[Haskell-cafe] Difficulties with tagless - create "primitives" or compose them

Bruno Oliveira bruno at ropas.snu.ac.kr
Sun Jun 13 00:29:51 EDT 2010

Hi Gunther,

The "finally tagless" approach can be viewed as one instance of the  
typecase pattern,
which myself and others have investigated the past:


Your problem is related to a problem that is found when designing  
generic programming
libraries. Namely the existence of what we call "ad-hoc" cases. These  
are cases that
most of the times have a default, but sometimes we would like to  
override that default.
This is essentially the source of your confusion. What is the best  
thing todo: shall I provide
a default by using composition by creating a definition for "mul"  
outside the class; or
shall I create a primitive. There is a trade-off between the two.  
Fortunatelly it is possible
to avoid such trade-off. This is one of the things that is described  
in the EMGM paper,
which uses the same variation of the typecase pattern that is used in  
the "finally tagless"


Now, for your particular example, this amounts to the following:

type Arr exp a b = exp a -> exp b

class EDSL exp where
     lam :: (exp a -> exp b) -> exp (Arr exp a b)
     app :: exp (Arr exp a b) -> exp a -> exp b

     int :: Int -> exp Int		-- Integer literal
     add :: exp Int -> exp Int -> exp Int
     sub :: exp Int -> exp Int -> exp Int

class EDSL exp => EDSLMul exp where
     mul :: exp Int -> exp Int -> exp Int
     mul e1 e2 = -- a default definition in terms of the primitives in  

By creating a subclass and defining "mul" as a default method you get  
the advantages
of the primitive approach ( you can define your own interpretations)  
with the advantages
of the compositional approach (you can modularly add as many as you  
want without having
to touch EDSL).

There is a little extra work that you need to do though, because now  
you'll need to say:

instance EDSLMul MyInterpretation

to get an instance for mul at a particular interpretation. You can  
actually avoid this, if you
use overlapping instances:

instance EDSLMul a

then, only when you you really want to override an interpretation, you  
will need an instance.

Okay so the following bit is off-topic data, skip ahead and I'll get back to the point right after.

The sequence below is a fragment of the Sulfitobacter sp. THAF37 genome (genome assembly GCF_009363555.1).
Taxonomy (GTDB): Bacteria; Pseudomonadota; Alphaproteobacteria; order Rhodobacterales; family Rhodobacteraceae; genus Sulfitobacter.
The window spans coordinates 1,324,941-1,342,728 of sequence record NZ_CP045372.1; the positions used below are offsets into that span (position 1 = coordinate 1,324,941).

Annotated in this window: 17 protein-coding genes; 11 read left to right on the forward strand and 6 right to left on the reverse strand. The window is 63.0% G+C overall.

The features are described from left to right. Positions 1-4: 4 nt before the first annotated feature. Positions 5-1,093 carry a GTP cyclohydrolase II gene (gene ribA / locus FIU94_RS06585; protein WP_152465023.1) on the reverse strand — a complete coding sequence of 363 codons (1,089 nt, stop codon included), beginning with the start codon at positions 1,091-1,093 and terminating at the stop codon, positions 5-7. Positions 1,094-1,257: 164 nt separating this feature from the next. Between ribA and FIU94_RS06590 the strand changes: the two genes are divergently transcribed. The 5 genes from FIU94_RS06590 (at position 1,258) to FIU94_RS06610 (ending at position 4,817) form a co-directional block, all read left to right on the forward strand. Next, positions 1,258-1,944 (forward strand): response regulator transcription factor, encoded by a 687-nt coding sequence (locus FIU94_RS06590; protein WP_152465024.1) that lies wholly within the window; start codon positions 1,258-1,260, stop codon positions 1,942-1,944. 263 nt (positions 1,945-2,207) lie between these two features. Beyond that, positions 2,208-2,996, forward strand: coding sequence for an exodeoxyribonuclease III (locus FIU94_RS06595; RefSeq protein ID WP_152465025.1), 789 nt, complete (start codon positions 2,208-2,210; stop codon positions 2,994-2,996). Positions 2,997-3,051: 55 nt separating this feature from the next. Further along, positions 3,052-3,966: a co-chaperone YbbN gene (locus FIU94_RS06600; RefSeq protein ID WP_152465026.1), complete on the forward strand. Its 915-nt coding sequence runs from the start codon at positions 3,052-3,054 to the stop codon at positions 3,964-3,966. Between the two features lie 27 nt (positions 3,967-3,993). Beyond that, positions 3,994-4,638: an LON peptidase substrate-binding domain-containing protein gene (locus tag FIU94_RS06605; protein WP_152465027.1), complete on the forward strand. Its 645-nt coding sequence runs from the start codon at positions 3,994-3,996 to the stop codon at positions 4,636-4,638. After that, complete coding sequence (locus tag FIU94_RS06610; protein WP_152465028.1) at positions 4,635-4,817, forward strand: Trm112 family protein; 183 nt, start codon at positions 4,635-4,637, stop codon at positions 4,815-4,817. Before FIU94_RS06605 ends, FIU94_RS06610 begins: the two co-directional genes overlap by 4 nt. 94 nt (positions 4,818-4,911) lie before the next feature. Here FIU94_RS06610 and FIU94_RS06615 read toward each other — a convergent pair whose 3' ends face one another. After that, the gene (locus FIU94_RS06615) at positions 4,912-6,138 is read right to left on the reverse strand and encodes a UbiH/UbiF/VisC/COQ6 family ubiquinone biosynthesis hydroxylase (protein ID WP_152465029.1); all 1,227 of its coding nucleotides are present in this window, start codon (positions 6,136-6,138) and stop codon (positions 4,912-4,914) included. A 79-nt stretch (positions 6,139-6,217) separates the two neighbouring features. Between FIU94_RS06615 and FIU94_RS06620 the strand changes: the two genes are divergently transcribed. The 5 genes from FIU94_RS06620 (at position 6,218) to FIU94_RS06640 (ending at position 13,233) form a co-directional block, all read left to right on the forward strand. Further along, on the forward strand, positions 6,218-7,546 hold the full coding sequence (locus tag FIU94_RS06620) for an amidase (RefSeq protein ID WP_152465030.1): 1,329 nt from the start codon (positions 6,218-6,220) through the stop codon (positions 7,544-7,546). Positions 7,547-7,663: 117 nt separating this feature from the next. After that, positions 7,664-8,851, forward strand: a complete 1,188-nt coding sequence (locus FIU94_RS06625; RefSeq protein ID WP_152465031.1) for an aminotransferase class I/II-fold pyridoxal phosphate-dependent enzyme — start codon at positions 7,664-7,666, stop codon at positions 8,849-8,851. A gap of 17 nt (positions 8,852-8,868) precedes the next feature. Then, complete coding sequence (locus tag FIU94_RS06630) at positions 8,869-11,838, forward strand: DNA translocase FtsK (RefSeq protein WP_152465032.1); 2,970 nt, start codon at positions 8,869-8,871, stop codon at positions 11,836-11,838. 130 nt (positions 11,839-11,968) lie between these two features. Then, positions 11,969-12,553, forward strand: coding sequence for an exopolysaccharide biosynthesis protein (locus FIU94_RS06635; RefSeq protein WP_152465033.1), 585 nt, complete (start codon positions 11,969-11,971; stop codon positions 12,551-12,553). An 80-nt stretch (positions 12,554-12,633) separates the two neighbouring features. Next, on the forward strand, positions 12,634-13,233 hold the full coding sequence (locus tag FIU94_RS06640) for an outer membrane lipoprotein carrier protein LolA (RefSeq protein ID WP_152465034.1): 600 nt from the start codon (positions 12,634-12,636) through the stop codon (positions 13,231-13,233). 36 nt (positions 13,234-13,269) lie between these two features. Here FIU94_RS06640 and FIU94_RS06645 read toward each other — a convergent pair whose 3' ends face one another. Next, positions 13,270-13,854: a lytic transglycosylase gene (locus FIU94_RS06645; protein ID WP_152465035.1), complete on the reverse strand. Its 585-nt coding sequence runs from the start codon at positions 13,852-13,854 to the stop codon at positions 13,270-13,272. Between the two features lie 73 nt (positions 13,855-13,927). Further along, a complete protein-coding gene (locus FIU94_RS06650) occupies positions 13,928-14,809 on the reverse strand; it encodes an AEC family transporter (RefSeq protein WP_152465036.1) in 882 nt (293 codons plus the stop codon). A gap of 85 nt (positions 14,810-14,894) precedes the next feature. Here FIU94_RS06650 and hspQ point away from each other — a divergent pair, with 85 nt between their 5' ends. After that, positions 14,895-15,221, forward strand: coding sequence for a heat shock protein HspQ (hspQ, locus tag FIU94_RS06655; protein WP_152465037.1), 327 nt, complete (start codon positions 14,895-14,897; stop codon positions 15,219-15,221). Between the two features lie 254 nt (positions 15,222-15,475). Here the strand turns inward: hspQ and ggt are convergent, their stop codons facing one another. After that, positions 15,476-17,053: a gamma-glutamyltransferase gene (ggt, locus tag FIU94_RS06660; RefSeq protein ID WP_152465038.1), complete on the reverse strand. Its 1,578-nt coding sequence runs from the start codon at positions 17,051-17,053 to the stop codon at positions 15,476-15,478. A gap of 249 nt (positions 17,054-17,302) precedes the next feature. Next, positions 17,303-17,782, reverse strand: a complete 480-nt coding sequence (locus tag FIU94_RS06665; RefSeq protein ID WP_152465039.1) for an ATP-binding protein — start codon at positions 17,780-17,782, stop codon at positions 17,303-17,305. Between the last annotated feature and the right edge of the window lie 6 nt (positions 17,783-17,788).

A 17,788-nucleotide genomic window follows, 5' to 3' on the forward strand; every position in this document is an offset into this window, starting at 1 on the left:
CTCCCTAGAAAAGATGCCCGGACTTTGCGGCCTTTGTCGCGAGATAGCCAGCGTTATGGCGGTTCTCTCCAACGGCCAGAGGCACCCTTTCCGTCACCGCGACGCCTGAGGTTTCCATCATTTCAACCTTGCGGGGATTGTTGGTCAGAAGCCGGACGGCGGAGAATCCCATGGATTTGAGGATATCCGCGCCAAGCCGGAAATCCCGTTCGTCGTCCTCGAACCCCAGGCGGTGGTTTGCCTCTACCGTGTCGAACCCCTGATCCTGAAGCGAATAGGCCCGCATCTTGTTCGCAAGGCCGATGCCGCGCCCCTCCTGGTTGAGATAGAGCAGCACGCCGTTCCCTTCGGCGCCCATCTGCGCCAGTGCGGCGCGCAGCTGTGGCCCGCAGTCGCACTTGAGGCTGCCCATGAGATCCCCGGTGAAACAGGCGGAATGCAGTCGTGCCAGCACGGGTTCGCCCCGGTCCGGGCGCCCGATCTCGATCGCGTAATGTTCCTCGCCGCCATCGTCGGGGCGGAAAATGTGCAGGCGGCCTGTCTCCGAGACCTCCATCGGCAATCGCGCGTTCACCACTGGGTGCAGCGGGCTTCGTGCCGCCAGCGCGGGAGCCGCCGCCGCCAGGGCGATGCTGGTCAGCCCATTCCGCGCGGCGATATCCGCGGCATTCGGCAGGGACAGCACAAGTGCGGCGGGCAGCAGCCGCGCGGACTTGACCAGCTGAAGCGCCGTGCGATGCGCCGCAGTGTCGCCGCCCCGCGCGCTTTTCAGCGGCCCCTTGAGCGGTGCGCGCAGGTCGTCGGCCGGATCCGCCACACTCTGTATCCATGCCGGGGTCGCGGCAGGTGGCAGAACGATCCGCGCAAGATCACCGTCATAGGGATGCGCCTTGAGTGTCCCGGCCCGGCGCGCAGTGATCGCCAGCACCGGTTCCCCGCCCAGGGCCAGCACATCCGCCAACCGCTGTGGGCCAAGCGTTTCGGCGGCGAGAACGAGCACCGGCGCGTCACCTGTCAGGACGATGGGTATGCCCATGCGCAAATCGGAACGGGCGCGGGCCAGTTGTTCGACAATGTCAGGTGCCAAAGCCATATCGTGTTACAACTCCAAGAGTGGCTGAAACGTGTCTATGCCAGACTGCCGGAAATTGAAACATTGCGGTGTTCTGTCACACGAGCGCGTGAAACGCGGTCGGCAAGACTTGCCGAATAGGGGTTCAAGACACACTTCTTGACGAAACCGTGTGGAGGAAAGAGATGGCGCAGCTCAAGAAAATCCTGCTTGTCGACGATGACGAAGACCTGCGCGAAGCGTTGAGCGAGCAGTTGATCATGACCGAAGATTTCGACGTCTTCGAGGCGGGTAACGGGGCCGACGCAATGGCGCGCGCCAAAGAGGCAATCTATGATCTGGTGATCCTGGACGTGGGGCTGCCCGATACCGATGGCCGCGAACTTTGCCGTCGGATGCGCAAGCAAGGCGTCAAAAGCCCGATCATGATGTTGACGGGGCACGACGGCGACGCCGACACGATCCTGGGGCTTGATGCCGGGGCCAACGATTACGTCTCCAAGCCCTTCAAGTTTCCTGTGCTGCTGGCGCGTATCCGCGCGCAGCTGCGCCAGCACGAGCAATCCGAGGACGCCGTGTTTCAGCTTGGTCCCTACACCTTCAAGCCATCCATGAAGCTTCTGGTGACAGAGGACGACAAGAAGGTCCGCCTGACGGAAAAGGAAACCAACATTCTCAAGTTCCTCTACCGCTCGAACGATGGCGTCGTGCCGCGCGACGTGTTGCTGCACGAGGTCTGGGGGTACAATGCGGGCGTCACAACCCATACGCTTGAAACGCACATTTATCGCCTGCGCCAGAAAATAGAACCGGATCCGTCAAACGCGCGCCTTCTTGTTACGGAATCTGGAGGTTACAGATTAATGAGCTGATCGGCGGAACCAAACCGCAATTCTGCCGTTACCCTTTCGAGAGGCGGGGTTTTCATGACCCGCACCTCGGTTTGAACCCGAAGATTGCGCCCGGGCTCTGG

More generally this approach tells you how you can modularize your  
EDSLs. Or, put another
way, if offers a solution for the expression problem:


Hope this helps!


Bruno Oliveira

On Jun 13, 2010, at 10:58 AM, Günther Schmidt wrote:

> Hi list,
> there is one thing about the "Finally tagless" EDSL approach that  
> really confuses me: (Well more than one actually but this one more so)
> When to decide to introduce a term as a primitive in the syntax  
> class and when to define it from primitives already defined.
> For example this one here:
> type Arr exp a b = exp a -> exp b
> class EDSL exp where
>     lam :: (exp a -> exp b) -> exp (Arr exp a b)
>     app :: exp (Arr exp a b) -> exp a -> exp b
>     int :: Int -> exp Int		-- Integer literal
>     add :: exp Int -> exp Int -> exp Int
>     sub :: exp Int -> exp Int -> exp Int
>     mul :: exp Int -> exp Int -> exp Int
> Let's take "mul" here, defined as a "primitive", in other words  
> defined in the EDSL class.
> Technically, with lam, app and add already defined, I could have  
> defined "mul" outside the EDSL class, just built from the 3  
> primitive operators.
> Of course doing so then does not give me the possibility to choose  
> alternative evaluation strategies for "mul" itself, only for lam,  
> app and add.
> So what is a good measure for deciding when to define a term  
> primitive or not?
> Günther
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